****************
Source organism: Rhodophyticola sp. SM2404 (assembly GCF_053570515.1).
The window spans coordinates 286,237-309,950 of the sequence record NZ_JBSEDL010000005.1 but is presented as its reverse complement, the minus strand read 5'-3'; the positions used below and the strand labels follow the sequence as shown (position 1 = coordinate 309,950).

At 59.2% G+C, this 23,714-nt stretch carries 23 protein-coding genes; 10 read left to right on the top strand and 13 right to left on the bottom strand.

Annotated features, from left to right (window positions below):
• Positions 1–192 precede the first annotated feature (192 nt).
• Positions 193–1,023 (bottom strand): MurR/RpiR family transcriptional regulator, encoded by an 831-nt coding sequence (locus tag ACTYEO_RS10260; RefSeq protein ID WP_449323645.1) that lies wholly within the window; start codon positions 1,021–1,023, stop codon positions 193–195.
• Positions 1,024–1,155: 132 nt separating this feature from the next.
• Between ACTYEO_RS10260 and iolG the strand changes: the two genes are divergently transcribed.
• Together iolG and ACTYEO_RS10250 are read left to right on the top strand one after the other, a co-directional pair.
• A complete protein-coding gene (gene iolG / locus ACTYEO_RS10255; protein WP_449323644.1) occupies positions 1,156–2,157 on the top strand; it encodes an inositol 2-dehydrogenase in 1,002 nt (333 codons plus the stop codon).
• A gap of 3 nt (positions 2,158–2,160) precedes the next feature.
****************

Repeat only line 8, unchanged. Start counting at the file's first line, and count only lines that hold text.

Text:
• Between ACTYEO_RS10260 and iolG the strand changes: the two genes are divergently transcribed.